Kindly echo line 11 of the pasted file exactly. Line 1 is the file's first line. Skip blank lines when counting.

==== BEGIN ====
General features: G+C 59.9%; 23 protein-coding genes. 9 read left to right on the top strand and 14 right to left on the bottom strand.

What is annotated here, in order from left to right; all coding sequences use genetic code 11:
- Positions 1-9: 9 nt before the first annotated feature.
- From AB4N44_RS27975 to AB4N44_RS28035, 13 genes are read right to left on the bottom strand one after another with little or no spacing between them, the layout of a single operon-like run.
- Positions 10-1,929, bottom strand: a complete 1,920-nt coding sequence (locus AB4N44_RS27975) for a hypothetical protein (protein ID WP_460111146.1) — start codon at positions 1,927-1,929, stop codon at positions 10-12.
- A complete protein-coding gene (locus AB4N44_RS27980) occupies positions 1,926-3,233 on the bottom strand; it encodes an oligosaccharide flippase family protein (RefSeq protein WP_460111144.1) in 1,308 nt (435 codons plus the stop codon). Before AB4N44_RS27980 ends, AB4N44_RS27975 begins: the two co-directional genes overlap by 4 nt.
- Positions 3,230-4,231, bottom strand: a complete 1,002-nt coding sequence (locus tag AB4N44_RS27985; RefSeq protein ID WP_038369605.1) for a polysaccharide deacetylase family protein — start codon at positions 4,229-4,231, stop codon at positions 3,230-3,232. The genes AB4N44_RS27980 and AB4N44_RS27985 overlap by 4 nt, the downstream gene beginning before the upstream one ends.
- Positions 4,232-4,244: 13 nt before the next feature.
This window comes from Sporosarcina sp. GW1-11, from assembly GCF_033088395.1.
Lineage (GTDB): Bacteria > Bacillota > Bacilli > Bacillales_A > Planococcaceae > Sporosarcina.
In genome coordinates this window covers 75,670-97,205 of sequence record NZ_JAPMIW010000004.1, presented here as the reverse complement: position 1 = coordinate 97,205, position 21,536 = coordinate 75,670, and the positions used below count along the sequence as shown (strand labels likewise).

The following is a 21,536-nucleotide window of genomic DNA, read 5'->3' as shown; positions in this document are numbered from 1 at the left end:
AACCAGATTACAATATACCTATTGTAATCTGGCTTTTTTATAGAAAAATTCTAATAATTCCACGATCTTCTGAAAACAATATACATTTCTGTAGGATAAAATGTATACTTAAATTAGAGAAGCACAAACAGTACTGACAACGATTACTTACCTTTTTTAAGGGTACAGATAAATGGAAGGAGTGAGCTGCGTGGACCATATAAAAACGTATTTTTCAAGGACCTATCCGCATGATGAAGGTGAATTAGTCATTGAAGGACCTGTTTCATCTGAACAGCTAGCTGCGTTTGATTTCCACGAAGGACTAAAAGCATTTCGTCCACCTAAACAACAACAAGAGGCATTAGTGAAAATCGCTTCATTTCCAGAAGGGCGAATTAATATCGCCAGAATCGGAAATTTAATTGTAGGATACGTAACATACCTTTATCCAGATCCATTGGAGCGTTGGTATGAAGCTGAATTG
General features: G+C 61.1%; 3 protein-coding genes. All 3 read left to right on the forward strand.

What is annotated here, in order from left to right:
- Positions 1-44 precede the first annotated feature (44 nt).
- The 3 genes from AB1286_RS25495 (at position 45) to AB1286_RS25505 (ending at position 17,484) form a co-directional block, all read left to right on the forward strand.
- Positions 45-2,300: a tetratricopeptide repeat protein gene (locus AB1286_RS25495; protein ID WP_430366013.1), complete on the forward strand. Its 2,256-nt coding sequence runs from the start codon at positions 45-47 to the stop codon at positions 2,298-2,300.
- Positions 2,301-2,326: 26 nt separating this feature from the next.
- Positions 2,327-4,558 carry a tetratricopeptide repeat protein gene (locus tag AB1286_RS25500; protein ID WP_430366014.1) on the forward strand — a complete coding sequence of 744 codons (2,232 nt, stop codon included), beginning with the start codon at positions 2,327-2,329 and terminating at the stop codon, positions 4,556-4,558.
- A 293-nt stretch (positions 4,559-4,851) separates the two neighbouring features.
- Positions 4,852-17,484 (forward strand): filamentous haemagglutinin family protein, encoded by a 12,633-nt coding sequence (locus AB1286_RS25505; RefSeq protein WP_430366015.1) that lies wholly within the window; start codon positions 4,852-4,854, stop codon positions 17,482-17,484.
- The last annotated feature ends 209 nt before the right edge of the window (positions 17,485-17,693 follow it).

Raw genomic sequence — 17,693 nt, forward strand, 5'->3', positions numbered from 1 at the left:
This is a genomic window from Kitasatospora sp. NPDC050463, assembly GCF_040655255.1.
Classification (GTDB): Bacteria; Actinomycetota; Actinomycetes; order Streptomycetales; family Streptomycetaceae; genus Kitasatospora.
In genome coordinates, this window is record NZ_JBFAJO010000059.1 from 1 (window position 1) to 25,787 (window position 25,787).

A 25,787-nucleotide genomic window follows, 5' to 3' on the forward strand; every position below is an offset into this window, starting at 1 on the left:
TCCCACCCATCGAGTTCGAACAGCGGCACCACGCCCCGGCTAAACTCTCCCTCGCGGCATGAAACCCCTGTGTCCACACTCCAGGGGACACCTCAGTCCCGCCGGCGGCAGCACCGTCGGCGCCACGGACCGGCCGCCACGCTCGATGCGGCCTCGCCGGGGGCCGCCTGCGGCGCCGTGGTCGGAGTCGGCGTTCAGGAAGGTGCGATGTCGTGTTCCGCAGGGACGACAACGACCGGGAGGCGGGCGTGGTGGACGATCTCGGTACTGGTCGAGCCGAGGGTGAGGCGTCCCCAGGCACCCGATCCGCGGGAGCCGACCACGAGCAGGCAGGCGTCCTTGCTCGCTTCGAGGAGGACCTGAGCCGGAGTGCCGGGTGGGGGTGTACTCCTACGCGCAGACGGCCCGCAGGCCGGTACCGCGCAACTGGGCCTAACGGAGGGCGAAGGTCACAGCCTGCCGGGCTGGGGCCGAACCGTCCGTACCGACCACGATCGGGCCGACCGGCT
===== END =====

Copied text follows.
In genome coordinates this window covers 75,670-97,205 of sequence record NZ_JAPMIW010000004.1, presented here as the reverse complement: position 1 = coordinate 97,205, position 21,536 = coordinate 75,670, and the positions used below count along the sequence as shown (strand labels likewise).